Aaron Franklin's Verdict On Seasoning With Rubs Vs. Sauces

Aaron Franklin, the co-owner of Franklin Barbeque in Texas, has co-written (alongside Jordan MacKay) three books on cooking meat: "Franklin Barbecue: A Meat Smoking Manifesto," "Franklin Steak," and "Franklin Smoke." Considering this bibliography, it's safe to say that Franklin knows a thing or two — or many more — about the best meat-cooking processes, including when to season with a rub versus when to season with a sauce. And during an exclusive interview with Tasting Table, he let us in on how he chooses when to go with which.

Franklin explained that the decision comes down to one thing: whether you're planning on doing a slow cook or going with a faster cooking method. He said, "I typically cook at a pretty high heat, and usually, rubs burn. Rubs are for slower cooks — if you're smoking ribs or brisket or something like that." But if you need to use higher heat and can't stand the thought of only using sauces to add flavor, Franklin's go-to seasoning is an easy option.

Salt is great when cooking with higher heat

During our conversation, Aaron Franklin made one thing quite clear — he can't get enough salt. "I usually use salt on everything," he said. "I'll use a couple of different kinds of salts for different things." He also noted that salt is the one thing that he always has in his home.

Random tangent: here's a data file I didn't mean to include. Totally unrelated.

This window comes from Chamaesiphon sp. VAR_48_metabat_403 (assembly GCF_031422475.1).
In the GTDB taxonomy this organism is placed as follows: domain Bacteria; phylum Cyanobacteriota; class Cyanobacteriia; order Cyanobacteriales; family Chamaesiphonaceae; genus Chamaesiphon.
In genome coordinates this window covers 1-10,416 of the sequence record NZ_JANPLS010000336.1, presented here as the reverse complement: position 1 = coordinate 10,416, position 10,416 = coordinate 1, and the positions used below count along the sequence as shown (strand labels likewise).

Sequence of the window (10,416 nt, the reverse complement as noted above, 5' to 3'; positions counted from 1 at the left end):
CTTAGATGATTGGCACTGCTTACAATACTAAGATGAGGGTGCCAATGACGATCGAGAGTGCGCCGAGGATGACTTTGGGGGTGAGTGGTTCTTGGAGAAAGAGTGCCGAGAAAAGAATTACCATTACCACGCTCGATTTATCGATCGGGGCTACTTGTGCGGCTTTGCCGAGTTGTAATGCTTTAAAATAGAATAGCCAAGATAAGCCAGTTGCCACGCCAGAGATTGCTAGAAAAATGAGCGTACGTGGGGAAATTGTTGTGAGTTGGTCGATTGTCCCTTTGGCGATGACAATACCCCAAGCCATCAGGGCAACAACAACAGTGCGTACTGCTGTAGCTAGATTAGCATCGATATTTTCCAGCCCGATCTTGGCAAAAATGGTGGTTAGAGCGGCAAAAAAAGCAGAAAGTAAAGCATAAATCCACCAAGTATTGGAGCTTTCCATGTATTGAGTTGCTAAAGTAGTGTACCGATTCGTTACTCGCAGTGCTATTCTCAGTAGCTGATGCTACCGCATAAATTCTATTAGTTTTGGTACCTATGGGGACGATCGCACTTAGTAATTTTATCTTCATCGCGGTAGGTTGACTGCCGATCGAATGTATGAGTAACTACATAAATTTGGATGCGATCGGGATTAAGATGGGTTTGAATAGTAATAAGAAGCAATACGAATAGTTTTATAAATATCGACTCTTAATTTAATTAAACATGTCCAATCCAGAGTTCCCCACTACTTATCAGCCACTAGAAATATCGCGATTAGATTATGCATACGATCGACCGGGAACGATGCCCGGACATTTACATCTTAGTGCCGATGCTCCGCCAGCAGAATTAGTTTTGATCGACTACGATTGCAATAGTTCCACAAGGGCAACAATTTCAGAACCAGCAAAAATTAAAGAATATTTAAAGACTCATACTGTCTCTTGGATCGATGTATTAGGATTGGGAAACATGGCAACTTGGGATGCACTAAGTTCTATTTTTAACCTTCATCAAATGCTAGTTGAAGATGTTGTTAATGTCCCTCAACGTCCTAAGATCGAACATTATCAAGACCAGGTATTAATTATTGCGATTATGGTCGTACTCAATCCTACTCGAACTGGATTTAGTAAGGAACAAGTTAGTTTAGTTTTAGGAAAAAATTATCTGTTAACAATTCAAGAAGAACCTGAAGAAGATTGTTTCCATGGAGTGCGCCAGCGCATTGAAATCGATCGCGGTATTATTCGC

His reasoning for putting salt on everything makes a lot of sense: While it is a seasoning with its own taste, it also brings out the flavors of whatever it is you're cooking. Franklin explained, "I keep it pretty simple ... if I'm doing steaks, it's almost always salt. Salt's great. It pulls out the natural flavor that's already there. I don't like to make things taste like what they're not."

Despite his loyalty to salt, he does explore other seasonings in "Franklin Smoke," including one that he describes as being his version of Lawry's seasoned salt, as well as a steak seasoning that consists mostly of mushroom powder. So depending on the cooking method you chose, Franklin has some recommendations. "If I was going to air dry some meat and then slow cook in an oven to par-cook it, I would [use] that steak seasoning," he said. "But for a more intense heat, like in a skillet or on a straight grill, that stuff would burn, so I typically just use salt."